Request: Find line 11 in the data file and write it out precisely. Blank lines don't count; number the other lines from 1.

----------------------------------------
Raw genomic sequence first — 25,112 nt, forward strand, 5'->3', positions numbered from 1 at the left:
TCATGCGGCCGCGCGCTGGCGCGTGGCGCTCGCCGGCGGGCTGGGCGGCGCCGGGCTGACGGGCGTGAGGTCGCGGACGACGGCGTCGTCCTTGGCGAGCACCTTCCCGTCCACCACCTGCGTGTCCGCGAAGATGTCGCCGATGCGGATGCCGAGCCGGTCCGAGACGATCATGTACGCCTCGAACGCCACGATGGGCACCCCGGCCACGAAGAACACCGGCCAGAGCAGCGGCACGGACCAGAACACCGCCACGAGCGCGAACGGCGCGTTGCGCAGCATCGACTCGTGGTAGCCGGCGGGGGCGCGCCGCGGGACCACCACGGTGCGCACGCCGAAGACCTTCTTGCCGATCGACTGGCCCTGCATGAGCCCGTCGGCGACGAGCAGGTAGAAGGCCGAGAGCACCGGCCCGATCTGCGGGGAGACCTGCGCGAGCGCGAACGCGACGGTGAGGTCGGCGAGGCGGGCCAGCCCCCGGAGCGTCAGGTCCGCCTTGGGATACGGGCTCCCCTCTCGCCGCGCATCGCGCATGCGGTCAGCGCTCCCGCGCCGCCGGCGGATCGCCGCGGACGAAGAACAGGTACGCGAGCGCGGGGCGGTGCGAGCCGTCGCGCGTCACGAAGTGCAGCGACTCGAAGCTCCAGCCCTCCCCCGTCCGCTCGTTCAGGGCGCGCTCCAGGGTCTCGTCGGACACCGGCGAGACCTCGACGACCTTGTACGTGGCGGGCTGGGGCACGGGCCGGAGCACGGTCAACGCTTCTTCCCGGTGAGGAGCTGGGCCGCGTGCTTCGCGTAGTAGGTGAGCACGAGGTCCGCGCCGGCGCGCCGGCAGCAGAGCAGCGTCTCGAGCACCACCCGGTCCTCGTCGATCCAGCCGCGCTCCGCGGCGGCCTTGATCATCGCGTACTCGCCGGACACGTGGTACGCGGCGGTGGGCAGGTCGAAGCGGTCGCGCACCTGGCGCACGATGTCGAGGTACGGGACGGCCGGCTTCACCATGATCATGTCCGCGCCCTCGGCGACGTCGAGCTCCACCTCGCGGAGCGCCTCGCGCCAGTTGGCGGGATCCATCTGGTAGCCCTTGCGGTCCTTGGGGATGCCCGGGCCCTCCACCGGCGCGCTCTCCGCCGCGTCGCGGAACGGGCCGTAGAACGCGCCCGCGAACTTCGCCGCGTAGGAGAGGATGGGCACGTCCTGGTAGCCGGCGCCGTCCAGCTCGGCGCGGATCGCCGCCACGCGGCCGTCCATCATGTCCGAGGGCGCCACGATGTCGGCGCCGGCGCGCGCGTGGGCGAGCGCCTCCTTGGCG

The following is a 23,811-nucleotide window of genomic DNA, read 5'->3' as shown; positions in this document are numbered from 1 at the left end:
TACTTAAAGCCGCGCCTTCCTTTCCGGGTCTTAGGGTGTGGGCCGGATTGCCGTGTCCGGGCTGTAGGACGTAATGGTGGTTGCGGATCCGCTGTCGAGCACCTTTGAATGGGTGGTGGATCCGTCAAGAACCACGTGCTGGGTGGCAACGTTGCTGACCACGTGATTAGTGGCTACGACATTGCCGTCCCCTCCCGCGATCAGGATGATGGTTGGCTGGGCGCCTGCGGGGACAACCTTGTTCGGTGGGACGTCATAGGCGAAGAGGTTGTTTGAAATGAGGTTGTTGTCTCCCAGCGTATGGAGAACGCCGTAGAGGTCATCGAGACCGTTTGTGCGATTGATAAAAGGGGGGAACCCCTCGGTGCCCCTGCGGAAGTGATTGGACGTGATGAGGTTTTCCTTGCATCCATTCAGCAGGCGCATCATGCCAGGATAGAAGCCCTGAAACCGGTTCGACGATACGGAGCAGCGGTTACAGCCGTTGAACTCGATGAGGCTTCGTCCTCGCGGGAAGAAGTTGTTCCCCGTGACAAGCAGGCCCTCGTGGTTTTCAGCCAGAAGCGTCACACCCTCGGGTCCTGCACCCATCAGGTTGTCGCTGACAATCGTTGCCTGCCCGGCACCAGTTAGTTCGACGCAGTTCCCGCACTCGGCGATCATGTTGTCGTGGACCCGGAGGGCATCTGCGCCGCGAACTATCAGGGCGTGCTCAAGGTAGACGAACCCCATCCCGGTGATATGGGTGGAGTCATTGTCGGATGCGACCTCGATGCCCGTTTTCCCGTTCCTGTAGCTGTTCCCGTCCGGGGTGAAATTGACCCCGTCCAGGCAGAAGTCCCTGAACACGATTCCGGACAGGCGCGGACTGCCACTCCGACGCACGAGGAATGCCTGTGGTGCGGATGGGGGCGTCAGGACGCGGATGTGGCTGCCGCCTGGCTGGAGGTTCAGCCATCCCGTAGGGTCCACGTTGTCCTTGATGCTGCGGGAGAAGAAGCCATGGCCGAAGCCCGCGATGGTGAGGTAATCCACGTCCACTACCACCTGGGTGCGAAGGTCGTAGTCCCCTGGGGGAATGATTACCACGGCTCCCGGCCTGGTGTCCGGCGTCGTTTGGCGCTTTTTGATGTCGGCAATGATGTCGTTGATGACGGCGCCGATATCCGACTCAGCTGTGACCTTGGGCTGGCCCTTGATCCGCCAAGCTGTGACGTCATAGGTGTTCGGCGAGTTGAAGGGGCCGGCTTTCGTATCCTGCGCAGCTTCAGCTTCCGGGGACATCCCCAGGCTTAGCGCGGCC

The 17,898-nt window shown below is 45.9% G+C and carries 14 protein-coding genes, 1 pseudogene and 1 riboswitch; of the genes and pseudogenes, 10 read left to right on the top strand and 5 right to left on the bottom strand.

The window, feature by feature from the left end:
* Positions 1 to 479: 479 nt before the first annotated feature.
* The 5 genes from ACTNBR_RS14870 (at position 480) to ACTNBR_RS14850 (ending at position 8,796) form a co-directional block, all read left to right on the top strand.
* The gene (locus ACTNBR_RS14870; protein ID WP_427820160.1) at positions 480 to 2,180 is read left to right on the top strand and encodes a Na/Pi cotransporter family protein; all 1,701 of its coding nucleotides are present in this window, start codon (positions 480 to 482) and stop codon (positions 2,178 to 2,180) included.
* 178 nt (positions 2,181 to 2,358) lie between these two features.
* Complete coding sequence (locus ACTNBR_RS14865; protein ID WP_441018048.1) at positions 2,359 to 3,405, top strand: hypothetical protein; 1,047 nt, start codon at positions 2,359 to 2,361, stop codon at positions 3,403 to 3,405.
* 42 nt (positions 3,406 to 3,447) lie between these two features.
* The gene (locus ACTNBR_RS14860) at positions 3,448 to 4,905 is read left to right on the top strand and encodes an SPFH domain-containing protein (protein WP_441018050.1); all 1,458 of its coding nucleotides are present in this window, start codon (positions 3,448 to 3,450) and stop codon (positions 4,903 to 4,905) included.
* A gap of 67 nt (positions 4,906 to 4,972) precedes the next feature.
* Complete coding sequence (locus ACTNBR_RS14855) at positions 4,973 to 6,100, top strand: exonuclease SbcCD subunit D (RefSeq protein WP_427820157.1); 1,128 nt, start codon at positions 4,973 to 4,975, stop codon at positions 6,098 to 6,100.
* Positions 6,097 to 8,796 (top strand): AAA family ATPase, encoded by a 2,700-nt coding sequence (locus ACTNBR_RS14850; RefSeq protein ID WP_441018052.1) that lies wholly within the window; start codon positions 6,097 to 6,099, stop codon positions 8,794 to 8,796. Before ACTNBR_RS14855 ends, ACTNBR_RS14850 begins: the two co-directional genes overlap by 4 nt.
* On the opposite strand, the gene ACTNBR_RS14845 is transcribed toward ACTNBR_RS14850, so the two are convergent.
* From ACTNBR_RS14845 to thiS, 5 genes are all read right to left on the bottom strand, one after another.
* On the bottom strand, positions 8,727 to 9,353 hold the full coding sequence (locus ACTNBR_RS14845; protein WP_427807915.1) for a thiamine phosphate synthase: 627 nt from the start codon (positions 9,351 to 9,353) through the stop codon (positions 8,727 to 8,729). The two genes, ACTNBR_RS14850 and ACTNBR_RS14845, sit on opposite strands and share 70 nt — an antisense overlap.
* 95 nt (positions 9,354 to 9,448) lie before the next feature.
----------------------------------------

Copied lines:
* Complete coding sequence (locus ACTNBR_RS14865; protein ID WP_441018048.1) at positions 2,359 to 3,405, top strand: hypothetical protein; 1,047 nt, start codon at positions 2,359 to 2,361, stop codon at positions 3,403 to 3,405.